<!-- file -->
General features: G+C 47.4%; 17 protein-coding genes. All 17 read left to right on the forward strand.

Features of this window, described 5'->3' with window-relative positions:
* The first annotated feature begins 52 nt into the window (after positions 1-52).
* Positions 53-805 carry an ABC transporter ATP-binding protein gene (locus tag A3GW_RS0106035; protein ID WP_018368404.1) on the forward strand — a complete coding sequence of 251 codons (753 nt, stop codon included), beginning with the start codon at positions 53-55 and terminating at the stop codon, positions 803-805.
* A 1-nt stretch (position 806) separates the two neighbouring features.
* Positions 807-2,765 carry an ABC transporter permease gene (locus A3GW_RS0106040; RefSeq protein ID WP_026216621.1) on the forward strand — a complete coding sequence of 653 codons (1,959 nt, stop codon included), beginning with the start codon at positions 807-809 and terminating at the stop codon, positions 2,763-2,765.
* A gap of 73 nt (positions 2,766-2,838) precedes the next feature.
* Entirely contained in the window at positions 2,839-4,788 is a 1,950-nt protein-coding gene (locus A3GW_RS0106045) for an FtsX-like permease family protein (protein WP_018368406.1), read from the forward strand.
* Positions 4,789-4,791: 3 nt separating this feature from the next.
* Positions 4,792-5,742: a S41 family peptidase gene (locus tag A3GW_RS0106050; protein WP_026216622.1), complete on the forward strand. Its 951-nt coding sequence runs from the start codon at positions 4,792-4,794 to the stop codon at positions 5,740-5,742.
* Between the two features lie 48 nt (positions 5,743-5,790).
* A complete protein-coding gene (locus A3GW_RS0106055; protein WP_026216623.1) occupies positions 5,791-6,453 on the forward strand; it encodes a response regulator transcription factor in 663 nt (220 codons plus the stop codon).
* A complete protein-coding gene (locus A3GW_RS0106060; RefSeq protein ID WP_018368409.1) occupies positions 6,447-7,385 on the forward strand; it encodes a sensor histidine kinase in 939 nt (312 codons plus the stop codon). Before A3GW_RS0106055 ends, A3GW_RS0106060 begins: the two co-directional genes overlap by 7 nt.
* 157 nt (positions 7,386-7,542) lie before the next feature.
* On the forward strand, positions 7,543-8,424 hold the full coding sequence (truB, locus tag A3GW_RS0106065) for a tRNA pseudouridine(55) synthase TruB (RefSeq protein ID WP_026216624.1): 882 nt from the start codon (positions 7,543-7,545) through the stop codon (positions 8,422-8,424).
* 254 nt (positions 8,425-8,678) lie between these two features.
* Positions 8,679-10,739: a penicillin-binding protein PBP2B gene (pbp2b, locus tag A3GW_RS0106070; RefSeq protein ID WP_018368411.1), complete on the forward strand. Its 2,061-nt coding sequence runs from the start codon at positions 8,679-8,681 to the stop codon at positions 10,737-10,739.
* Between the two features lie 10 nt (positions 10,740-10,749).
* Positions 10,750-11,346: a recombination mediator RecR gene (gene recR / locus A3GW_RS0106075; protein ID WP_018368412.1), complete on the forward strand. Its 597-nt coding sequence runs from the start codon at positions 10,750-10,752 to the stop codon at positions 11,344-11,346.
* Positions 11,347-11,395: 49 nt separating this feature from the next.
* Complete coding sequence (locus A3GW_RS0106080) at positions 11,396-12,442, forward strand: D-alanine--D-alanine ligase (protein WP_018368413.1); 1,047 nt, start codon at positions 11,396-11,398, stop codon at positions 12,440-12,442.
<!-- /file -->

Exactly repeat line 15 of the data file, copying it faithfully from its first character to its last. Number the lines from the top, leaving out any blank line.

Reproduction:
* On the forward strand, positions 7,543-8,424 hold the full coding sequence (truB, locus tag A3GW_RS0106065) for a tRNA pseudouridine(55) synthase TruB (RefSeq protein ID WP_026216624.1): 882 nt from the start codon (positions 7,543-7,545) through the stop codon (positions 8,422-8,424).